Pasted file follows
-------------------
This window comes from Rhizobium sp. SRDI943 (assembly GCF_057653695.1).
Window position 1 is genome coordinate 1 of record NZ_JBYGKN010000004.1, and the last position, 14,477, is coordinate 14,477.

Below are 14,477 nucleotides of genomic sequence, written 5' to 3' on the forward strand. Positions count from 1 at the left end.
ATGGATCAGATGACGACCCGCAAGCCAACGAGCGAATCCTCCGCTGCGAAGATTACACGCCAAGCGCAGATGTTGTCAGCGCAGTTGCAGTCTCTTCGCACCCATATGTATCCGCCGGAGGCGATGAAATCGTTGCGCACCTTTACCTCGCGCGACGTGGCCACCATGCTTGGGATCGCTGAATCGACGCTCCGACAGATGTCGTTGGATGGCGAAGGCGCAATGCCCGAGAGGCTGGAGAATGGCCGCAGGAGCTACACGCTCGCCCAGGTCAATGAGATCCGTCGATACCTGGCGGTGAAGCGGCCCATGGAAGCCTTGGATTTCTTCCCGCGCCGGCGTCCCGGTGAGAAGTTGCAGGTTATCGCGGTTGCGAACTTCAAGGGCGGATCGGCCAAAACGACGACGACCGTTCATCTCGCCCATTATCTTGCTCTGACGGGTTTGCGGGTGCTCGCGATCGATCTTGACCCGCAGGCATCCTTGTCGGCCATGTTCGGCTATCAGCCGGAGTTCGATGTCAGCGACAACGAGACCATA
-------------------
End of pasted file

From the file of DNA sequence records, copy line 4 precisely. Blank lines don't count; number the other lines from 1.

ATGGATCAGATGACGACCCGCAAGCCAACGAGCGAATCCTCCGCTGCGAAGATTACACGCCAAGCGCAGATGTTGTCAGCGCAGTTGCAGTCTCTTCGCACCCATATGTATCCGCCGGAGGCGATGAAATCGTTGCGCACCTTTACCTCGCGCGACGTGGCCACCATGCTTGGGATCGCTGAATCGACGCTCCGACAGATGTCGTTGGATGGCGAAGGCGCAATGCCCGAGAGGCTGGAGAATGGCCGCAGGAGCTACACGCTCGCCCAGGTCAATGAGATCCGTCGATACCTGGCGGTGAAGCGGCCCATGGAAGCCTTGGATTTCTTCCCGCGCCGGCGTCCCGGTGAGAAGTTGCAGGTTATCGCGGTTGCGAACTTCAAGGGCGGATCGGCCAAAACGACGACGACCGTTCATCTCGCCCATTATCTTGCTCTGACGGGTTTGCGGGTGCTCGCGATCGATCTTGACCCGCAGGCATCCTTGTCGGCCATGTTCGGCTATCAGCCGGAGTTCGATGTCAGCGACAACGAGACCATA